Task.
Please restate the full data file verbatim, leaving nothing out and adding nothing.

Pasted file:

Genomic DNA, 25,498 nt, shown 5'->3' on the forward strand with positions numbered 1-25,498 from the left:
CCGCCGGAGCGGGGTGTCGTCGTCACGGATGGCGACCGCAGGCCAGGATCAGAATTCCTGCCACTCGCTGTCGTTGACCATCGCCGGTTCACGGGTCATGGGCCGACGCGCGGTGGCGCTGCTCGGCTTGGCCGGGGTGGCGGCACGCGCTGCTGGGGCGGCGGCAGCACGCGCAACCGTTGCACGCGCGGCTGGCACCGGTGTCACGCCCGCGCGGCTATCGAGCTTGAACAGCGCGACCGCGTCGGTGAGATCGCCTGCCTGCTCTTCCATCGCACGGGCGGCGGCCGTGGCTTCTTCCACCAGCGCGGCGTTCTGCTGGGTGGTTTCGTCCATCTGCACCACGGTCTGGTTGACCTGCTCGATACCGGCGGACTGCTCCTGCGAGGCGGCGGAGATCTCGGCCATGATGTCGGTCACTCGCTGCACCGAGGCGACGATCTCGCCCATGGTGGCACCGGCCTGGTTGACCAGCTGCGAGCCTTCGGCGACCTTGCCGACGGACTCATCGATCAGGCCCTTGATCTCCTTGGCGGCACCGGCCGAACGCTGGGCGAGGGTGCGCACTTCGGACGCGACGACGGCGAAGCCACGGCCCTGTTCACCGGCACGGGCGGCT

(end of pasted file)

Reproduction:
Genomic DNA, 25,498 nt, shown 5'->3' on the forward strand with positions numbered 1-25,498 from the left:
CCGCCGGAGCGGGGTGTCGTCGTCACGGATGGCGACCGCAGGCCAGGATCAGAATTCCTGCCACTCGCTGTCGTTGACCATCGCCGGTTCACGGGTCATGGGCCGACGCGCGGTGGCGCTGCTCGGCTTGGCCGGGGTGGCGGCACGCGCTGCTGGGGCGGCGGCAGCACGCGCAACCGTTGCACGCGCGGCTGGCACCGGTGTCACGCCCGCGCGGCTATCGAGCTTGAACAGCGCGACCGCGTCGGTGAGATCGCCTGCCTGCTCTTCCATCGCACGGGCGGCGGCCGTGGCTTCTTCCACCAGCGCGGCGTTCTGCTGGGTGGTTTCGTCCATCTGCACCACGGTCTGGTTGACCTGCTCGATACCGGCGGACTGCTCCTGCGAGGCGGCGGAGATCTCGGCCATGATGTCGGTCACTCGCTGCACCGAGGCGACGATCTCGCCCATGGTGGCACCGGCCTGGTTGACCAGCTGCGAGCCTTCGGCGACCTTGCCGACGGACTCATCGATCAGGCCCTTGATCTCCTTGGCGGCACCGGCCGAACGCTGGGCGAGGGTGCGCACTTCGGACGCGACGACGGCGAAGCCACGGCCCTGTTCACCGGCACGGGCGGCT